For an impromptu cookout, my favorite way to add flavor and pizzazz to regular veggies (like asparagus and portabella mushrooms) is to just add a little salad dressing, preferably a homemade vinaigrette. I also like to experiment with the variety of sauces and savory jams that I always seem to have in my refrigerator, and add them to plain ol’ chicken breast.

Mimosa-mesquite smoked chicken

I’ve been experimenting with the concept of beer-can smoked chickens lately, because they’re delicious and easy to make, plus they provide for an extremely tasty stock once the tender, moist meat is all gone.

The idea is basically to oil and season the outside of the chicken, then sit it upright, stick a beer can up its you-know-what, and sit it vertically on a smoker while the liquid inside the can keeps the meat and the inside of the bird nice and moist. It’s excellent when made with beer (although ironically, it’s better with a cheap, domestic Bud Light sort of beer than it is with a dark and strong Guinness type), and it’s delicious with a sweet fruit juice, so I decided to combine the two ideas and use a more concentrated orange juice with a cheap chardonnay.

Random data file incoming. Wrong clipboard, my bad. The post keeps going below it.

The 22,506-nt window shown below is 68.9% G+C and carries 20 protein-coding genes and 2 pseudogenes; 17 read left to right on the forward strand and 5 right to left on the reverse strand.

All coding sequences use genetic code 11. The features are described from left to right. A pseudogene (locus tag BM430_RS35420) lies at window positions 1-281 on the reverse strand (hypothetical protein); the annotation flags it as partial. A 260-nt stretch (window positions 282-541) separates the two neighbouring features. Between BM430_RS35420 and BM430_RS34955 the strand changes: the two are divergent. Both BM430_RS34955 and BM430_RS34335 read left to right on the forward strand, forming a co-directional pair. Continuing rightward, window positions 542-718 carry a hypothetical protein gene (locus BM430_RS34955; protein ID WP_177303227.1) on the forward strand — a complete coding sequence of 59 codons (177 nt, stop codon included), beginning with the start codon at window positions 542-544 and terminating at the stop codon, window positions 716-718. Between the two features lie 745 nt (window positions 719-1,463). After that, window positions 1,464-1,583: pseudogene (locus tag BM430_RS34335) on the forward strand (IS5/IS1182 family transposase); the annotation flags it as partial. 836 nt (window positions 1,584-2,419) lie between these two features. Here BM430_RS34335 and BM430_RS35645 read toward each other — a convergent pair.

I found that the easiest way to prepare the chicken is to sit it on top of the beer can (in this case, an empty one), then season and oil the outside of the chicken. Once the chicken has been moved to the smoker, you can add the mimosa mixture or other liquid through the top of the cavity — you’ll actually be able to look inside the top of the chicken and see the beer can inside.

I smoked it over soaked mesquite wood chips, for 3-4 hours or until the chicken has reached an internal temperature of at least 165. Once the bird is cooked, it’s best to let it rest (put it in a big pot and cover with foil) to let the juices redistribute.

The meat is EXTREMELY tender and juicy. Plus, once the chicken has been picked clean of the meat, the carcass will make a smoky and delicious stock. I just put the whole carcass in a crock pot (or in a gallon-size freezer bag to make into stock at a later time), cover it with water and a few spices, and let it simmer until all of the meat has come off of the bones. This is an excellent way to use any chicken or turkey carcass, and it’s even better when the meat has been smoked!

beer can chicken recipe card